one major drawback in that two nuclear powers, France and the Peoples Republic of China,
did not sign the agreement, nor did a number of non-nuclear states.
The Treaty is based on four pillars:
Pillar One Non-Proliferation: Article 1 of the NPT states that nuclear weapon state
countries (N5) should not transfer any weapon-related technology to others.
Pillar Two Ban on possession of nuclear weapons by non-nuclear states: Article 2
states the other side of the coin, namely that non-nuclear states should not acquire any form
of nuclear weapons technology from the countries that possess it or acquire it
independently.
Pillar Three Peaceful use of nuclear energy: Article 4 not only allows the use of nuclear
technology for peaceful purposes, but even stresses that it is the inalienable right of every
country to do research, development and production, and to use nuclear energy for peaceful
purposes, without discrimination, as long as Articles 1 and 2 are satisfied.
It further states that all parties can exchange equipment, material, and science and
technology for peaceful purposes. It calls on the nuclear states to assist the non-nuclear
states in the use of peaceful nuclear technology.
Pillar Four Nuclear disarmament: Article 6 makes it obligatory for nuclear states to get
rid of their nuclear weapons. The Treaty states that all countries should pursue negotiations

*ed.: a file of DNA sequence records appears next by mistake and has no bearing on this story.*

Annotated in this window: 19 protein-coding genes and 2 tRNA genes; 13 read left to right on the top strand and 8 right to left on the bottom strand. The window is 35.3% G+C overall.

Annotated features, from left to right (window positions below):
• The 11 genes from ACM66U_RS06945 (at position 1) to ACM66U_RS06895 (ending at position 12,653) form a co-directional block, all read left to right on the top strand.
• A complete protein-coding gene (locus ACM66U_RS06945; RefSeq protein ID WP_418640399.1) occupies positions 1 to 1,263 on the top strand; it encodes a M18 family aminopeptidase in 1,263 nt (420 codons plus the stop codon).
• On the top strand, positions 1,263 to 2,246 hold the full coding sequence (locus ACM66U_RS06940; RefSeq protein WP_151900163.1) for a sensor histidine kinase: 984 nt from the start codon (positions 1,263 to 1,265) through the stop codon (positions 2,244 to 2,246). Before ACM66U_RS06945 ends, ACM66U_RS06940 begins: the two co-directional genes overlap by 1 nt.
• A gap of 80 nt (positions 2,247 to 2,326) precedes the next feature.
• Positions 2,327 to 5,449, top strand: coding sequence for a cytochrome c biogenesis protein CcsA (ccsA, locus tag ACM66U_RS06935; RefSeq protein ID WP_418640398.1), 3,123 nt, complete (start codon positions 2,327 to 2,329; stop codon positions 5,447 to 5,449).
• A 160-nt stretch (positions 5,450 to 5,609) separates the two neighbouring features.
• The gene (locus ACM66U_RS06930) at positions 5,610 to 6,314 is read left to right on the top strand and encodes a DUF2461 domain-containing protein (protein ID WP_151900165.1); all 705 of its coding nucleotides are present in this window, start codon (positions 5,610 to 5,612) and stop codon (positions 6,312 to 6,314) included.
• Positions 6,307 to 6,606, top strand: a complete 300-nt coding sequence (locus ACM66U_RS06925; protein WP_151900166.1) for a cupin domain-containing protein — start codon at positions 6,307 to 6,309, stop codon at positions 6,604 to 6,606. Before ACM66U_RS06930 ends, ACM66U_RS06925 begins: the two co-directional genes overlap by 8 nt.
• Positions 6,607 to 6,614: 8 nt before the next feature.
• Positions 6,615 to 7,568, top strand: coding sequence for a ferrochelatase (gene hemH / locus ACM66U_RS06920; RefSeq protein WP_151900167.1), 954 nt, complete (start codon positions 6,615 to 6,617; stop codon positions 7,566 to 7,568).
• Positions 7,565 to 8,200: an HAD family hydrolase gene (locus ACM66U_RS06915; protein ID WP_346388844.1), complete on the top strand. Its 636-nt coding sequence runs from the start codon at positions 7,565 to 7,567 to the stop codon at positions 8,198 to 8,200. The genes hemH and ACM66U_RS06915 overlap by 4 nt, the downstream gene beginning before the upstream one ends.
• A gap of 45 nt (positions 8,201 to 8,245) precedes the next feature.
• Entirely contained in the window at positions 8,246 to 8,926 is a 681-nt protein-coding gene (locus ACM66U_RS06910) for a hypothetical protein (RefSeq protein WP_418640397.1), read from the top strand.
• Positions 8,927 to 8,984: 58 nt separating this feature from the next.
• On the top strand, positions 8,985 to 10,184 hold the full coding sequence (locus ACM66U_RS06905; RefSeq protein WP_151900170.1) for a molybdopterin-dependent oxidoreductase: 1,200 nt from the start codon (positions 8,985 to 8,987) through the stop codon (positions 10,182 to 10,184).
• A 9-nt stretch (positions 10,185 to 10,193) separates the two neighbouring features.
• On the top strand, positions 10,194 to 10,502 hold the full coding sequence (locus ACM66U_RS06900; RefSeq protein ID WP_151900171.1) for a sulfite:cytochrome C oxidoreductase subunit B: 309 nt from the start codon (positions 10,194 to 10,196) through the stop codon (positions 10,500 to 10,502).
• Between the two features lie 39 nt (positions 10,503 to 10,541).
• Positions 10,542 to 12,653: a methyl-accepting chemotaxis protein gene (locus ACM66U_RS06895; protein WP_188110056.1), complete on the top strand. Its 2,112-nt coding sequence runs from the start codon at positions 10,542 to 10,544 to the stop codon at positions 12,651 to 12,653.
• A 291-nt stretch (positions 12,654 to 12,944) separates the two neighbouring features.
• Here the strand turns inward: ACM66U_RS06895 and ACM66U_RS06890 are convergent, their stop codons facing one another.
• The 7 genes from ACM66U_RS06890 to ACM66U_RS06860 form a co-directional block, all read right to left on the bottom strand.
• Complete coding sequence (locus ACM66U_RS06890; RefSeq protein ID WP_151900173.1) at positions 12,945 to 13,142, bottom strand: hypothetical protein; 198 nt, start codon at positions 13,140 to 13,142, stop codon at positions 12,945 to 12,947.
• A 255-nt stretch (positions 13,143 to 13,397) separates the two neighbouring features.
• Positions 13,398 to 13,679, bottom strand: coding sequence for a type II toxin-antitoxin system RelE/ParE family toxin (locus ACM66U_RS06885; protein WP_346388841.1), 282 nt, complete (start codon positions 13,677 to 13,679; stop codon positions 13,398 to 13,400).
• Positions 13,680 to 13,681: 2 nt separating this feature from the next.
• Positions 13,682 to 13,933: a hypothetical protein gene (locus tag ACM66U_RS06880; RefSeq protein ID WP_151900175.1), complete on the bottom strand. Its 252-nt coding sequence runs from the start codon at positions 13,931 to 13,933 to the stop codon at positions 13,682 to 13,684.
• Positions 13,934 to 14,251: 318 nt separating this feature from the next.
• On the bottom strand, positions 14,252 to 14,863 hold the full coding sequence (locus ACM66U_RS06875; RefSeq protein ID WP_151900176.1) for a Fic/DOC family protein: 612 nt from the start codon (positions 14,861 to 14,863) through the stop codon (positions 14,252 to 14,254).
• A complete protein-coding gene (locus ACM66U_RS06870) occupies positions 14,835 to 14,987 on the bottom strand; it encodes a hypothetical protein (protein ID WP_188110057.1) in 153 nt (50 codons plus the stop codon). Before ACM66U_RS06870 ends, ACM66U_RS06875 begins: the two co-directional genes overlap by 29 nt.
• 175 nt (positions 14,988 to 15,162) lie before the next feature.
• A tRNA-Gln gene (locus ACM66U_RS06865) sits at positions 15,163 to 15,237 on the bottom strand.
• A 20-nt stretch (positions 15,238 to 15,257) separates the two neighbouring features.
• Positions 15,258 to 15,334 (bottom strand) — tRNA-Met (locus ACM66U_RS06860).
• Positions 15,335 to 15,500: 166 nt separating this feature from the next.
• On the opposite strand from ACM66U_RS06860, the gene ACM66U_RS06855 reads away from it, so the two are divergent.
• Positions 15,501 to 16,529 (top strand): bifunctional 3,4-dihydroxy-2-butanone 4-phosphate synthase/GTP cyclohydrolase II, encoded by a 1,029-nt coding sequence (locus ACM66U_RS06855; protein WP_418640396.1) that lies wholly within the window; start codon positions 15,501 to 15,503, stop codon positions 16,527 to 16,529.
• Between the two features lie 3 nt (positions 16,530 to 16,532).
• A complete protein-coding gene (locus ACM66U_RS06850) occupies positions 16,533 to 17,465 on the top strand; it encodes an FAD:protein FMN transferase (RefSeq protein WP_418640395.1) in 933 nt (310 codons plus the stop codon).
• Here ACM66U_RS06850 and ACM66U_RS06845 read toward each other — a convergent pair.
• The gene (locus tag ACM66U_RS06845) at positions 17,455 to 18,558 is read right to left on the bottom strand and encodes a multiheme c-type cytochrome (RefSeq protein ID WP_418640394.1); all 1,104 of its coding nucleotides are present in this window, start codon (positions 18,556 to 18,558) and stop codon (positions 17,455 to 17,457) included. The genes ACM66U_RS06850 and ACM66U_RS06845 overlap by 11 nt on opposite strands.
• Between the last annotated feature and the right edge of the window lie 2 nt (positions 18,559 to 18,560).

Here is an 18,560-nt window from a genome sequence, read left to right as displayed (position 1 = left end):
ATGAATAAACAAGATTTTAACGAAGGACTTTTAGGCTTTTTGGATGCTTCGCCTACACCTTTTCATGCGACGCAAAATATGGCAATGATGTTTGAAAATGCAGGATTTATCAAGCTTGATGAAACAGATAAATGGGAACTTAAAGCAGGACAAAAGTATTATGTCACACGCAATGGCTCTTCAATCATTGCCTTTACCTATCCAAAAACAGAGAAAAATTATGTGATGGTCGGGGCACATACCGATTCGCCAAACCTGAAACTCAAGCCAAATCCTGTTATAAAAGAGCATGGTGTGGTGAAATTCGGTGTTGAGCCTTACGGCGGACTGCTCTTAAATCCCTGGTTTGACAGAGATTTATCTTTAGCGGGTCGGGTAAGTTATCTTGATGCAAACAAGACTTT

on measures relating to cessation of the nuclear arms race and achieving nuclear
disarmament.

North Korea - Is it an active participant in the arms race?


North Korea's nuclear programme remains a source of deep concern for the international
community. In 2006, 2009, 2013 and 2016, North Korea announced that it had conducted
successful nuclear tests - they came after the North was sanctioned by the UN for launching
rockets.

Analysts believe the first two tests used plutonium as the fissile material. The North is
believed to possess enough weapons-grade plutonium for at least six bombs.
Whether it used plutonium or uranium as the starting material for the 2013 test is unclear.
While these were atomic bomb tests, North Korea said its test in January 2016 was of a
hydrogen bomb. Again, the starting material is unclear.
H-bombs use fusion - the merging of atoms - to unleash massive amounts of energy,
whereas atomic bombs use nuclear fission, or the splitting of atoms.
However, some experts cast doubt on the H-bomb claim, given the size of the explosion
registered.
Multiple rounds of negotiations have taken place between the North, the US, Russia, China,
Japan and South Korea aimed at persuading Pyongyang to give up its nuclear ambitions.
But none of this has ultimately deterred North Korea.
In September 2005, after more than two years of on-off talks, North Korea agreed a
landmark deal to give up its nuclear ambitions in return for economic aid and political
concessions.
Implementing the deal proved extremely difficult and the talks stalled in April 2009.
Contacts in July 2011 did not get far before long-time leader Kim Jong-il died and was
succeeded by his son, Kim Jong-un.
Another step forward in early 2012, when North Korea suddenly announced it would